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Stephen Fay: Versatile journalist and writer who always played a straight bat

Kenneth Shenton

As individual on the page as he was in the flesh, Stephen Fay, who has died aged 81, undoubtedly grew up with printing ink coursing through his veins. For more than 40 years, amid a remarkably varied spectrum of interests that embraced business, finance, culture and cricket, he supplied lively and meticulous copy to a wide range of magazines and newspapers that included The Independent. Whether his views excited approbation or provoked indignation, the quality of thought behind them meant that they could never be ignored. When challenged he would rigorously defend his cause.

Of Irish ancestry, Stephen Francis John Fay was born in the Lancashire town of Littleborough, the only son of a Manchester Guardian journalist. Following his father Gerard’s move to become the paper’s London editor, Fay spent his formative years in the capital. Educated at Highgate School, he later won a Beaverbrook Scholarship to study at the University of New Brunswick in Canada. In 1961, he began his journalistic career on the Glasgow Herald before, three years later, moving to The Sunday Times. A member of the paper’s award-winning Insight team, he later became Washington correspondent.

His first book, Measure for Measure: Reforming the Trade Unions, appeared in 1970. Two years later, in partnership with Sunday Times colleagues Lewis Chester and Magnus Linklater, he produced Hoax, telling the tale of Clifford Irving’s fake autobiography of Howard Hughes. Then, a collaboration with his great friend Phillip Knightley resulted in The Death of Venice, a dark and troubling tale of industrial pollution and city corruption on a massive scale. Proving no less controversial was another book, Portrait of an Old Lady: Turmoil at the Bank of England. Fay turned a highly revealing spotlight on the many unseemly comings and goings in Threadneedle Street.

The Great Silver Bubble told of an audacious plot by the House of Saud and the Texan family of Nelson Bunker Hunt to inflate the price of silver. In contrast, The Ring: Anatomy of an Opera, focused on the celebrated 1983 Bayreuth centenary production of Wagner’s epic work, directed by Sir Peter Hall and conducted by Sir Georg Solti. Hall himself, particularly his work at the National Theatre, became the subject of Fay’s Power Play: The Life and Times of Peter Hall.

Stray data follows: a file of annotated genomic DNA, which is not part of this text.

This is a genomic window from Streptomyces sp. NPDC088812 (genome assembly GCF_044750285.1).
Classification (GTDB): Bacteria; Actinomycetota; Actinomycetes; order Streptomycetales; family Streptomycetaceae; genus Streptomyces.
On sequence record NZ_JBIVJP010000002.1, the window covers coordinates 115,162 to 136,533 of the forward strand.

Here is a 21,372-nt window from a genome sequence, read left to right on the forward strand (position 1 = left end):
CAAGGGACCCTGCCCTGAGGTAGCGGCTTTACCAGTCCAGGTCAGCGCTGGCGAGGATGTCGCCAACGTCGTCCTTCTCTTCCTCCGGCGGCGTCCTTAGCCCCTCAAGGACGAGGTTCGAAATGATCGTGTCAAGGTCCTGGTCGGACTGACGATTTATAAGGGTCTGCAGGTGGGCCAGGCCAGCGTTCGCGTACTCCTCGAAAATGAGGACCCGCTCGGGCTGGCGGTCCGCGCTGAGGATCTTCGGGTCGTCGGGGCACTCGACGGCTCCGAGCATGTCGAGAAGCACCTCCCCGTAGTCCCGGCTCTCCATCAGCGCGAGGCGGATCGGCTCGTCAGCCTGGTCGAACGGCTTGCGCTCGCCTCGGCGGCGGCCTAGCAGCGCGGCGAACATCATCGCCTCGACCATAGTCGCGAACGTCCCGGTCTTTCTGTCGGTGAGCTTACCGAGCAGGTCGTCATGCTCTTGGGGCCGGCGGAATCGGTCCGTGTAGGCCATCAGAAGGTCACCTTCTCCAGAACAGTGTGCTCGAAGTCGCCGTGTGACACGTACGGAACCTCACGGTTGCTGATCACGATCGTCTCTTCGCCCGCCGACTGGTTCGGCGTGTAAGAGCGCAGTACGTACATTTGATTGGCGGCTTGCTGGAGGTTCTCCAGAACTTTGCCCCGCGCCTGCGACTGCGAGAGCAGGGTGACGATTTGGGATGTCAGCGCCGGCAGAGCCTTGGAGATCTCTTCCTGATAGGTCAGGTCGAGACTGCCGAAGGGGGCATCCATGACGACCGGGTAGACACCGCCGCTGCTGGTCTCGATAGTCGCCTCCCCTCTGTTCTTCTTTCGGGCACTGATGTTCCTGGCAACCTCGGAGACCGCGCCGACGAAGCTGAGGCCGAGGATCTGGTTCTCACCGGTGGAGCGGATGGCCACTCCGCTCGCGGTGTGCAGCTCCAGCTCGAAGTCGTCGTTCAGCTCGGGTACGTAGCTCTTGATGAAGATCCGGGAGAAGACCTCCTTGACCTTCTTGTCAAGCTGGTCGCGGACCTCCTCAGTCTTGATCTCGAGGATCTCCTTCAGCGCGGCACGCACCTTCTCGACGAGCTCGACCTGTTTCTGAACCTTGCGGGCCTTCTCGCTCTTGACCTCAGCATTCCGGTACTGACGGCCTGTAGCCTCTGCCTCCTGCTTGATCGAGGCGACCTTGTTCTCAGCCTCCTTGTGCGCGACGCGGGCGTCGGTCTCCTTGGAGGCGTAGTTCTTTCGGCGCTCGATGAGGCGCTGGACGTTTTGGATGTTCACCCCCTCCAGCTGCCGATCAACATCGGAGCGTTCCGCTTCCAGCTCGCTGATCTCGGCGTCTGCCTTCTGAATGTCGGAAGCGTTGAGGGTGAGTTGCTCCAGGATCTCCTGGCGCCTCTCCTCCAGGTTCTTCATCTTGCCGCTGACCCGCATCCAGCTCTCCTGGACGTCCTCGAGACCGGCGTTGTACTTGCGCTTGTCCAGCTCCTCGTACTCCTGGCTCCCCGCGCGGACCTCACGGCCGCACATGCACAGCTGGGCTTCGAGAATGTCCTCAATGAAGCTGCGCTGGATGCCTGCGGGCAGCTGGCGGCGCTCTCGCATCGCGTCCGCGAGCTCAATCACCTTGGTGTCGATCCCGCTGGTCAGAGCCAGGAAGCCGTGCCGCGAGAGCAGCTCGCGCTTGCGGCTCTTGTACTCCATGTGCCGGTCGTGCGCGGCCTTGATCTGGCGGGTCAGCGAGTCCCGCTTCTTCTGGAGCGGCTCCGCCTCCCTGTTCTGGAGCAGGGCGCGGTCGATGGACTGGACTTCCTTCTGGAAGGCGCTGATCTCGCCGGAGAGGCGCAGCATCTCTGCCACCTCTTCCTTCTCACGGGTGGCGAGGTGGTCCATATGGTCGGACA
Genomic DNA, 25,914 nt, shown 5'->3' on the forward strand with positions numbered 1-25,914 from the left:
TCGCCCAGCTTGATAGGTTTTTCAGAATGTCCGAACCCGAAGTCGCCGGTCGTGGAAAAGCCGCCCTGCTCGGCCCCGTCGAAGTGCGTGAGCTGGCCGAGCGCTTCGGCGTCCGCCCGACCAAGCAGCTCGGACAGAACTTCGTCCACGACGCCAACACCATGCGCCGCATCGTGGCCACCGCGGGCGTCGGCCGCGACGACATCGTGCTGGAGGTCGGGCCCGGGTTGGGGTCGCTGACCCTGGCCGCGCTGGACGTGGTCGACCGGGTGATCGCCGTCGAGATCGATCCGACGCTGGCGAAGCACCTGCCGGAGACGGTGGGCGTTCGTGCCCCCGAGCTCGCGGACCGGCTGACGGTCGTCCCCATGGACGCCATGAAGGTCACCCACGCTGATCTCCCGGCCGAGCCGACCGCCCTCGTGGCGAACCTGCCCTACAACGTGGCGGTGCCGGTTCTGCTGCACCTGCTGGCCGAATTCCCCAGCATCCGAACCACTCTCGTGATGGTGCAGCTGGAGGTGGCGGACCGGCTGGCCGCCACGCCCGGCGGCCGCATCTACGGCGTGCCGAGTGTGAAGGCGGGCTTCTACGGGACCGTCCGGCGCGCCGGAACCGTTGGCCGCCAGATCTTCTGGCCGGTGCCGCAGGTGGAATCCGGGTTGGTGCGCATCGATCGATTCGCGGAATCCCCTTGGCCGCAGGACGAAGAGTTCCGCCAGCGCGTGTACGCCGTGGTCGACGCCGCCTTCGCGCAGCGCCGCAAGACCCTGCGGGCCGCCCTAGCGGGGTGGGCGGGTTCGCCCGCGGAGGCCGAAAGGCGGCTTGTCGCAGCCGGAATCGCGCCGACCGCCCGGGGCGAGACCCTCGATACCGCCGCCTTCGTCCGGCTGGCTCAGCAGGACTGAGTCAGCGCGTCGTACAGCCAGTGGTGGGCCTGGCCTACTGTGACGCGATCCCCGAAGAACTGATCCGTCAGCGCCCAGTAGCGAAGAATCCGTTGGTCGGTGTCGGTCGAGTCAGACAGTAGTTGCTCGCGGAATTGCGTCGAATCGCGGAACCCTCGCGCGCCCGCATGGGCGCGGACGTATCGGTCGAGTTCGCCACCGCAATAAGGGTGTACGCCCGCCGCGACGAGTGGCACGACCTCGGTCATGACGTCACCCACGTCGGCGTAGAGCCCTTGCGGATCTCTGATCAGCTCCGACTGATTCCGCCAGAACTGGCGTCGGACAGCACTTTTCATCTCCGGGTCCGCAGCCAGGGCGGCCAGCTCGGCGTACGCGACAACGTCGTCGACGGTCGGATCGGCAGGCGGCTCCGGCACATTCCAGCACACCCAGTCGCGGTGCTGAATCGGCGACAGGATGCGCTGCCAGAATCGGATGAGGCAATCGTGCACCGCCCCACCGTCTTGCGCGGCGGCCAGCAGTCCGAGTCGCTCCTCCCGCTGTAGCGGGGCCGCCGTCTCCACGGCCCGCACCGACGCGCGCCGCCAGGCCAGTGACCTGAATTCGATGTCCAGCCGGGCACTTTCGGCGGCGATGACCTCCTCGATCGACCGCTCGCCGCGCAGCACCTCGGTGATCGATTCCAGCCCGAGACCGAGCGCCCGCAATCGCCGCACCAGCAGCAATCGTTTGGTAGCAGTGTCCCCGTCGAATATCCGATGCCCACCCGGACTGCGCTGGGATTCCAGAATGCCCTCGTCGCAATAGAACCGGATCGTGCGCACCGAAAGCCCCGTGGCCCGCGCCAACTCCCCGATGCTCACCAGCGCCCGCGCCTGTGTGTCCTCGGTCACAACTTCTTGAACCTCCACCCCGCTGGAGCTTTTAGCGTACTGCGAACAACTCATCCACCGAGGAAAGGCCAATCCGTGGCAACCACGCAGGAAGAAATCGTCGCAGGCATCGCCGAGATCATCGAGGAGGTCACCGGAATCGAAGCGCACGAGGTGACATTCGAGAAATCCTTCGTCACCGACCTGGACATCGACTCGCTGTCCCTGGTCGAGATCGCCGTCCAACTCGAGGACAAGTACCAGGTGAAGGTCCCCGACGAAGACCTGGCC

Completed in only nine weeks, The Collapse of Barings remains a fine piece of investigative journalism, as it details how rogue trader Nick Leeson helped bring down the bank.

After leaving The Sunday Times in 1984 and in between spells as a freelance writer, Fay became editor of Business Magazine in 1986. In 1989, he joined the soon to emerge Independent on Sunday, appointed deputy editor to Stephen Glover. Departing in 1991, he returned five years later, initially as Rosie Boycott’s deputy, before briefly serving as acting editor. In the meantime, he quickly became a fixture on the cricketing circuit. In 2000, taking charge of Wisden Cricket Monthly, he stayed with the magazine until it merged with The Cricketer in 2003.

Having opened his cricketing innings with a masterly account of Devon Malcolm’s 1994 rout of the South African tourists at The Oval, over the next quarter of a century his style remained factual and technically descriptive as he effortlessly converted each day’s proceedings to print with great authority. While noted for his support of aspiring young writers, he also delighted in the time spent chewing over new ideas with cricketers he had come to know and respect over the years. For him, this sharing of experiences was what the job of a cricket writer was all about. He was a sociable lover of the grape and Private Eye once dubbed him Captain Claret.

Amid contributions to Wisden Cricketers’ Almanack and a fine obituary for his friend and colleague Christopher Martin-Jenkins in The Independent, Fay’s more expansive writings on the game began in 2005 with Tom Graveney at Lord’s. A member of the Marylebone Cricket Club himself, here Fay enjoyed exploring the many machinations of this most august body as seen through the eyes of the first professional cricketer to become its president. A later award winning-collaboration with social historian David Kynaston created what sadly became his valedictory volume, Arlott, Swanton and the Soul of English Cricket.

He is survived by his wife Prudence, and a son and a daughter.

Stephen Fay, journalist and writer, born 14 August 1938, died 12 May 2020

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